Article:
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Did the process and conclusion of "backdoor" improve your Infinity experience?

Discussion in 'Access Guide to the Human Sphere' started by Plebian, Apr 3, 2018.

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How do you feel about Backdoor

  1. I have a favorable opinion

    49 vote(s)
    28.5%
  2. I have an unfavorable opinion

    63 vote(s)
    36.6%
  3. I have no opinion

    49 vote(s)
    28.5%
  4. I do not know what that is

    11 vote(s)
    6.4%
  1. paraelix

    paraelix Well-Known Member

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    No, I don't feel that is the point being made.

    When the commentary is "They did this wrong" - then there has to be a case where it can be done right. Meaning there is some means by which you can decide if something is wrong or right.
     
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  2. inane.imp

    inane.imp Well-Known Member

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    It's not a simple net positive good, net negative bad. It's about better or worse.

    CB chose an implementation that has resulted in a response that's been mostly tepid, outraged at worse and 'I kinda liked it' at best. That's hardly a good use of resources: doing nothing compares favourably.

    Compare Alive. The responses were still mostly tepid, but no notable outrage and much more positive reviews. That model was one of 'adding an optional narrative element'. I'd argue that it minimised the negative experience while achieving similar or better positive experiences.

    So their experiment did worse than the established model. Ergo the Backdoor design is not the best.

    The experiment succeeded in showing something that should already have been obvious to CB, and WAS obvious to the community.

    Tl;dr you're being overly simplistic in your analysis.
     
    #182 inane.imp, Apr 6, 2018
    Last edited: Apr 6, 2018
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  3. ZlaKhon

    ZlaKhon New scale enthusiast

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    @inane.imp already answered, but let me try to break down my viewpoint:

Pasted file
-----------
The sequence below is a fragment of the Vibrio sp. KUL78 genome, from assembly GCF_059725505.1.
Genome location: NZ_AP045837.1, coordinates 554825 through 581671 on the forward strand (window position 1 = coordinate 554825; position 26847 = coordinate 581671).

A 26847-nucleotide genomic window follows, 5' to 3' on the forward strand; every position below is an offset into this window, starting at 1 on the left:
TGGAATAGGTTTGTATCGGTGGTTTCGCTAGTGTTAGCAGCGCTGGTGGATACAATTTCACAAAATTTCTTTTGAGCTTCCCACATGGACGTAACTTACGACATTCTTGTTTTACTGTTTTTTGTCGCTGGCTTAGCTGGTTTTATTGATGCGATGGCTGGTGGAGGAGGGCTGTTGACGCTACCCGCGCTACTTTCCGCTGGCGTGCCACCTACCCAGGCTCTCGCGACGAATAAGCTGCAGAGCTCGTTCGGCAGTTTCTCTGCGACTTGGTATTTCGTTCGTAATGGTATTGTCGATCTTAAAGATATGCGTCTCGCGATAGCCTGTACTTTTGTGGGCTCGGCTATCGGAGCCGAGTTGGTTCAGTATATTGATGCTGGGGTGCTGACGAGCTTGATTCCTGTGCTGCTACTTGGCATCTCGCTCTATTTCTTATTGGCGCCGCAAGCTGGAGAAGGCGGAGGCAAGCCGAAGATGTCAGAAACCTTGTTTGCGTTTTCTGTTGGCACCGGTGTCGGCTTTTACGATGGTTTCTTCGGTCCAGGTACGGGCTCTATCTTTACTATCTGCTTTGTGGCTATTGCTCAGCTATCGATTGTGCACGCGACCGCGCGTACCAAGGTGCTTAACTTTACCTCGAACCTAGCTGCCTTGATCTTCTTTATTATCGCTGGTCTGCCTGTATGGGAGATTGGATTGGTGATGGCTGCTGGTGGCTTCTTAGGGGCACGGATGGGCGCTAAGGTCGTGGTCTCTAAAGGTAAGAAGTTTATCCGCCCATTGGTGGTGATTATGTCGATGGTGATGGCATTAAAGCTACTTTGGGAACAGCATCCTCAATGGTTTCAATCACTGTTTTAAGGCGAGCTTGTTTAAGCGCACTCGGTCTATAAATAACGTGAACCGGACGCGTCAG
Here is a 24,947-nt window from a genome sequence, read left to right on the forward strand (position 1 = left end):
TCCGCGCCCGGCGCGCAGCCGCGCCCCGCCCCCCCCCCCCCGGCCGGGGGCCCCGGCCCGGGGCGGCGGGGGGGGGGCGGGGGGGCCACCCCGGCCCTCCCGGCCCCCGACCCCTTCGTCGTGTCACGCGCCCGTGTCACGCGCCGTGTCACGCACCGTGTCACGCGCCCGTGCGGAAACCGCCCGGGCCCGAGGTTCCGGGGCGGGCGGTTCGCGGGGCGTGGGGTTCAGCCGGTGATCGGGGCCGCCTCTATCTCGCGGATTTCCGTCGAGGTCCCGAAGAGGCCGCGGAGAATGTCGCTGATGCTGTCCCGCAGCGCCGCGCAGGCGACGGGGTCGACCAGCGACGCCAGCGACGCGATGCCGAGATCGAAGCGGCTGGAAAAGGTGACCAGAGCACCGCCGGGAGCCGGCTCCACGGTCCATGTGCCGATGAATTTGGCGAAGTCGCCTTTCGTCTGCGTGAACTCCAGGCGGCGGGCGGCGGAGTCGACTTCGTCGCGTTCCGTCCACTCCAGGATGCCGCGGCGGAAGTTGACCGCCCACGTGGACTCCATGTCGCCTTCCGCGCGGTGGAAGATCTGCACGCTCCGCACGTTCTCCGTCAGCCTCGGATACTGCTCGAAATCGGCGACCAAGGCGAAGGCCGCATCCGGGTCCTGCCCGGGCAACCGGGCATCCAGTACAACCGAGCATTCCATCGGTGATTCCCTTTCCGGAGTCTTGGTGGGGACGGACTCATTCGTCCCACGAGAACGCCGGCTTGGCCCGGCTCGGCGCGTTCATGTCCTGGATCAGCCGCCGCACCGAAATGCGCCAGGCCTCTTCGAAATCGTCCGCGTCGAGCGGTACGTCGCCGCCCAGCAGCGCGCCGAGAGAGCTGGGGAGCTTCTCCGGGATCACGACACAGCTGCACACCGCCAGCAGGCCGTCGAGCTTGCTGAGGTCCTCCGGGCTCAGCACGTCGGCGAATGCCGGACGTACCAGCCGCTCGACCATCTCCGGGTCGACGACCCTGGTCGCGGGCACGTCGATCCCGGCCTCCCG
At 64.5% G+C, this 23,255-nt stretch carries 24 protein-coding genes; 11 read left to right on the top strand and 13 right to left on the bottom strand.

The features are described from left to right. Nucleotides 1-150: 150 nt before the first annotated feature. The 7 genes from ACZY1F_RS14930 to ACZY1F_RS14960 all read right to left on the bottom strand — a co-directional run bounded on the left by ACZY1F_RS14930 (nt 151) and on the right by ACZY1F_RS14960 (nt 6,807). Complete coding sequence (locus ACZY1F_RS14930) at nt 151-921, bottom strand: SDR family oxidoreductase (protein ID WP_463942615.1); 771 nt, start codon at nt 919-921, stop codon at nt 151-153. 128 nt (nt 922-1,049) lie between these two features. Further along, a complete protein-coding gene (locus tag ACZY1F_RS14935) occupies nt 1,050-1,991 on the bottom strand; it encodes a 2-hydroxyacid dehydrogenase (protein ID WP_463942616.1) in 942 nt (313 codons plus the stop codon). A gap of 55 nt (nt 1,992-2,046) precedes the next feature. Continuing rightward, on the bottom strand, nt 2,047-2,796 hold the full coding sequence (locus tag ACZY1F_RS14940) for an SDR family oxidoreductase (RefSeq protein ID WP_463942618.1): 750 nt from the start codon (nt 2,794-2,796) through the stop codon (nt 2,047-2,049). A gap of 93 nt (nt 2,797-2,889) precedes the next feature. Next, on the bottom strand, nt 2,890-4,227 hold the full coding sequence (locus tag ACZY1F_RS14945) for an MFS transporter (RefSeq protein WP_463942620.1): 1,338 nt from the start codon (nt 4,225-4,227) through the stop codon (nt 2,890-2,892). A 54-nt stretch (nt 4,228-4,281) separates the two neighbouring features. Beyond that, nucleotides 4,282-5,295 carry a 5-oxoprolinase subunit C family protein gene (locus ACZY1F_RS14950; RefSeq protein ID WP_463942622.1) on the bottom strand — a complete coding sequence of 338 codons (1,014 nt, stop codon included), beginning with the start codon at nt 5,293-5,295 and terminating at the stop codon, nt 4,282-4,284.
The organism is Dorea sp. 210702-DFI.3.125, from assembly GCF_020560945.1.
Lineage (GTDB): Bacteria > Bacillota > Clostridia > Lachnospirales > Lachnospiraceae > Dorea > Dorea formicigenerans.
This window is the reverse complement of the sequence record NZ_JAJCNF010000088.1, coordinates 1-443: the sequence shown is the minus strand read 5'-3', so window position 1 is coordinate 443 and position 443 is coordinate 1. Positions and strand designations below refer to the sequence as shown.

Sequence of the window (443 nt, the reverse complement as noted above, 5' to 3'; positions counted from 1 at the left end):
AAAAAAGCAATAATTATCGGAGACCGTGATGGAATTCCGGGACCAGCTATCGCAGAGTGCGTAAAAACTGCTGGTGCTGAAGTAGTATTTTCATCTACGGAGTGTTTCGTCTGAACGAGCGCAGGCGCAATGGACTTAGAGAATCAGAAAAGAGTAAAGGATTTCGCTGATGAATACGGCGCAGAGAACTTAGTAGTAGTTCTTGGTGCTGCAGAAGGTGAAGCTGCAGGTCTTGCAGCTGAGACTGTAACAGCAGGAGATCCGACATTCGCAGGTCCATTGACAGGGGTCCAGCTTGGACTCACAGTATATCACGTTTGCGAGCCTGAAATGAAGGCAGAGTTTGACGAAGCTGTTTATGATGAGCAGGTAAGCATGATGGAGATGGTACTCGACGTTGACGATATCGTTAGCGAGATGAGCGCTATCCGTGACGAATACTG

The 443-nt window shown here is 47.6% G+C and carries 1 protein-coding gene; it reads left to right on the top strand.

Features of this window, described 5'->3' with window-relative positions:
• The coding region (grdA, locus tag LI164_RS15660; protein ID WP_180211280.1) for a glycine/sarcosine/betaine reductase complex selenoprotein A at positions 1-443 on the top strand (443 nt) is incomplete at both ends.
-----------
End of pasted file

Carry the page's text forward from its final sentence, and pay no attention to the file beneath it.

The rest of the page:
CB is a company in the hobby sector, which means the are most likely driven by three motivations:
    a) creating their idea of a great product
    b) positively impacting the life of their customers
    c) making enough money to keep the business running and possibly expand activities

    So the measure of success should be whether or not an initiative helps to achieve these goals or not. Best case is to consider this for larger time frames.

    For example: loosing only a few new players, who bought Red Veil and the expansion, is really bad for the community in the long run even if the majority of players feel positive about backdoor (net positive).
     
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  4. alchahest

    alchahest Active Member

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    "I kinda liked it" at best? I've seen people posting that they really liked the move to a more non-stagnant meta. I personally love it. especially as the "Cost" for losing is a single model for a few months.

    Is it the result people wanted? in a lot of cases it isn't. But despite CB not having to answer to shareholders, they still are trying to run a successful business, and what they're doing is setting themselves apart from the competition by keeping the meta fresh and changing in ways that aren't just throwing out more and more new models. forcing hard or evne unliked decisions on players is going to result in better emergent gameplay as good players pivot and adapt and use the models that were previously shelf warmers. People talk about spending hundreds of euros/dollars/currency on the game, but are upset when forced out of their comfort zone and into using some of the other models they spent money on. I don't get the mindset. I can understand being frustrated at not being "The winner", but in a game with so many rich and varied options, being temporarily denied one of them is a very small penalty, and I think that it's ultimately healthy for the state of the game.
     
  5. Hecaton

    Hecaton EI Anger Translator

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    Banning Andromeda is not "changing the meta."
     
  6. Del S

    Del S Nomadball

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    It's like banning salads in a Glasgow takeaway.
     
  7. alchahest

    alchahest Active Member

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    OK. would you say any of the other bans are consequential?

    If not, then there's no reason to be mad. if so, then yes, the meta is changing and being dynamic - which might be frustrating but is ultimately good for the game.
     
  8. Del S

    Del S Nomadball

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    Yes - Kusanagi was a useful Haris component in Bakunin, allowed for SWC-heavy builds in Bak and Vanilla.

    Tarik is also an extremely potent Vanilla unit thanks to Fatality, and also had options to fuel the SWC builds.

    Yujing also have had insult added to injury losing half their characters here, and they also have a fireteam option weakened a little bit in ISS. Not an impressive character by any means but it's the principle with them.